Well, in theory incidence rates are probably affected by a lot of stuff:

Rise in smoking from the 20s through the 60s? Then fall-off thereafter (with a lag-effect on cancer mortality)

Overall increase in the average age of the population, and in the percentage of older people in general. Young folks get cancer at lower rates than older folks.

Better identification of cancer - my guess is that up through some point in time (40s, 60s, 70s?) not all cancers and cancer deaths were identified as such,

So cancer survivability/mortality is perhaps a better indicator than cancer incidence. But I think all of them have been improving fairly significantly in the last 10-20 years.

I had always heard the same thing, that AIDs is a virus and no viruses have ever been cured before, which is why it’s so difficult to find a cure.
I’d actually been taught that in school as well.

A quick Google search comes up with this page about ten down: http://www.avert.org/young.htm
I don’t know how to make a fancy quotation box here, but they say this,

“There is no cure for HIV. HIV is a virus, and no cure has been found for any type of virus.”

They don’t make a distinction between viruses and retroviruses at all, so there’s obviously some bad information floating around.
I think alot of people have heard the same thing as I, and never bothered to doublecheck it.

A vaccine isn’t a cure.

There is a big difference between a cure and a vaccine. A cure would make a virus go away. A vaccine merely prevents you from getting infected by a virus.

Or to put it another way, a vaccine is like a condom. Condoms prevent most pregnancies, but won’t have any effect on an existing pregnancy.

That explains my confusion, in relation to this subject at least.

Modern medicine cures symptoms.

What a vaccine does is stimulate the body’s immune system so that it can deal with the corresponding virus on its own. We don’t yet know how to kill viruses by artifical means, so they have to be rooted out by the immune system. On the other hand, bacteria can be destroyed by a variety of poisons – that’s what antibiotics are.

As opposed to…?

The disease itself, Larry.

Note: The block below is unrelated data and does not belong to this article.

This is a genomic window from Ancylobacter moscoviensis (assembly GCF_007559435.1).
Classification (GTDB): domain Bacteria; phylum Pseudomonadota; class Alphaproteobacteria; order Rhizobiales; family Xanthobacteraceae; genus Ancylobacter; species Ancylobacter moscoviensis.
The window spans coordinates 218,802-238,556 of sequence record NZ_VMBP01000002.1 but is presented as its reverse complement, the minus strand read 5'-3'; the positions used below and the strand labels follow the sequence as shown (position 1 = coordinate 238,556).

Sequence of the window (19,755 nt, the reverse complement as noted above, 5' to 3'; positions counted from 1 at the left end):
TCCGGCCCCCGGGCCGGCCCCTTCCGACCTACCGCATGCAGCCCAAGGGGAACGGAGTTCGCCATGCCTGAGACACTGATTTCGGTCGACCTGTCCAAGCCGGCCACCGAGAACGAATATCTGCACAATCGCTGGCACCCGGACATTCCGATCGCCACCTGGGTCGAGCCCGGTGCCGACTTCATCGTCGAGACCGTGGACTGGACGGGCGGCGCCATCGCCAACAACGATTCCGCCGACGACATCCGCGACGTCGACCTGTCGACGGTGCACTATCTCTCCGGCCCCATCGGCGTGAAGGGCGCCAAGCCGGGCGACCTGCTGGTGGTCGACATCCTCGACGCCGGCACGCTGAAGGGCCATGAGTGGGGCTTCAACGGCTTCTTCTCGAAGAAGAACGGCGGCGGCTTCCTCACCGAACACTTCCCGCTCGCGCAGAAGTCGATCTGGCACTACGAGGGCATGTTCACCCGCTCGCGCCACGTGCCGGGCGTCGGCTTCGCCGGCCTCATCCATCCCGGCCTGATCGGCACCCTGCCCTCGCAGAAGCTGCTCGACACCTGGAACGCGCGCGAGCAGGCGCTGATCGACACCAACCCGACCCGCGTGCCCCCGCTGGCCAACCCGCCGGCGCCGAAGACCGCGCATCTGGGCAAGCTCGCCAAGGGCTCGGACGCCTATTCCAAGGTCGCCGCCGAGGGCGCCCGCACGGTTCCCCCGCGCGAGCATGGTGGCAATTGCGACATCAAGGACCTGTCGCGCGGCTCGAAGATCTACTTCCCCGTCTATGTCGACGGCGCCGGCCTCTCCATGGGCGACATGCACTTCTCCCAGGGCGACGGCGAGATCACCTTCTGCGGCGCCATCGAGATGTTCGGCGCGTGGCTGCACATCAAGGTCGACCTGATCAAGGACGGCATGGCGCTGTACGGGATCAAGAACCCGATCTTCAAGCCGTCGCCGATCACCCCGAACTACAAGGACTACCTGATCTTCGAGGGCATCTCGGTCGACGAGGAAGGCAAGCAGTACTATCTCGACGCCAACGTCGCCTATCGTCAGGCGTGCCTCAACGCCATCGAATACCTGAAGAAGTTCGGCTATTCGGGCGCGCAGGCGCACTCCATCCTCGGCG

At times? It’s almost scary how often I’m reminded of one of his stand up routines just from whatever screwed up stuff is going on in the news.

Bill Gates did an interview about his charitable contributions that I saw on PBS about a year ago. One of the things that struck me is that Gates, a poster child for free markets and capitalism, said that free markets are great for a lot of things, such as invention and innovation. However they are wholly inadequate at tackling humanitarian issues, such as developing and distributing medicines and finding cures for disease. Escpecially for the poor.

It really is a failure of capitalism. You know capitalism is this wonderful thing that motivates people, it causes wonderful inventions to be done. But in this area of diseases of the world at large, it’s really let us down.

(It was with Bill Moyers. Here’s the transcript):
Interview with Gates

As long as we’re on the science which I can’t bother to Google kick, what’s an antiviral medicine?

An antiviral interferes with a virus’s life cycle, reducing the severity of the viral infection. For example:

  • AZT, the HIV antivrial, tries to mess up the virus replication process by providing infected cells with fake virus building blocks
  • antivirals for the common cold block a rhinovirus’s ability to attach itself to a cell
  • influenza antivirals try to prevent infected cells from releasing new copies of the flu virus

Let me introduce you to penicillin and chemotherapy.